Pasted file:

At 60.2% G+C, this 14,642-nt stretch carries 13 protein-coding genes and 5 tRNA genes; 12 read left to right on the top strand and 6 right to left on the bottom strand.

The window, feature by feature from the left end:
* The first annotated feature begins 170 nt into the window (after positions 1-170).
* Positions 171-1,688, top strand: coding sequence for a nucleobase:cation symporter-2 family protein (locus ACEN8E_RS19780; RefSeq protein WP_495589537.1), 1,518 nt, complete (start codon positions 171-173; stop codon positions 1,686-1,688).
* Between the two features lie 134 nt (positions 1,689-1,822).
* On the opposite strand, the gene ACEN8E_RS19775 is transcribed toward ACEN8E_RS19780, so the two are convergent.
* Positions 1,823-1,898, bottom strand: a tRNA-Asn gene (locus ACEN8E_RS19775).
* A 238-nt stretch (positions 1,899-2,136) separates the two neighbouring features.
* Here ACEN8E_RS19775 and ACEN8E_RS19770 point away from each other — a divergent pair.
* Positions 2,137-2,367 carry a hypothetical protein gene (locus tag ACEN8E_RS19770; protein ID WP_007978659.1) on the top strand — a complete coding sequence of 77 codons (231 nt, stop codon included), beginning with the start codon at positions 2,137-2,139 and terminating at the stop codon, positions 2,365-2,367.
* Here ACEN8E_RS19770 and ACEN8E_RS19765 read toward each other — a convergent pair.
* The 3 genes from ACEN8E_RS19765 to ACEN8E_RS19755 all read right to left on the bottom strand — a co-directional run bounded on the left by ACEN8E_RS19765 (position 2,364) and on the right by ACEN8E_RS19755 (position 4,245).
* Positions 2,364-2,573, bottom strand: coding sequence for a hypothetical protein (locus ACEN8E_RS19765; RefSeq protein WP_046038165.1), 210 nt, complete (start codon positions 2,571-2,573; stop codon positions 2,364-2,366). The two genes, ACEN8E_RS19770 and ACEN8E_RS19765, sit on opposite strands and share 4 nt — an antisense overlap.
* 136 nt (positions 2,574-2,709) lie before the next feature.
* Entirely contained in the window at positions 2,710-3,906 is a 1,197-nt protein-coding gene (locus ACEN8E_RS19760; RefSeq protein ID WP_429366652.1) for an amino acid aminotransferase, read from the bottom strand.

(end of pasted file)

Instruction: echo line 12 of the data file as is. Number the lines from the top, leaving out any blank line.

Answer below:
* The 3 genes from ACEN8E_RS19765 to ACEN8E_RS19755 all read right to left on the bottom strand — a co-directional run bounded on the left by ACEN8E_RS19765 (position 2,364) and on the right by ACEN8E_RS19755 (position 4,245).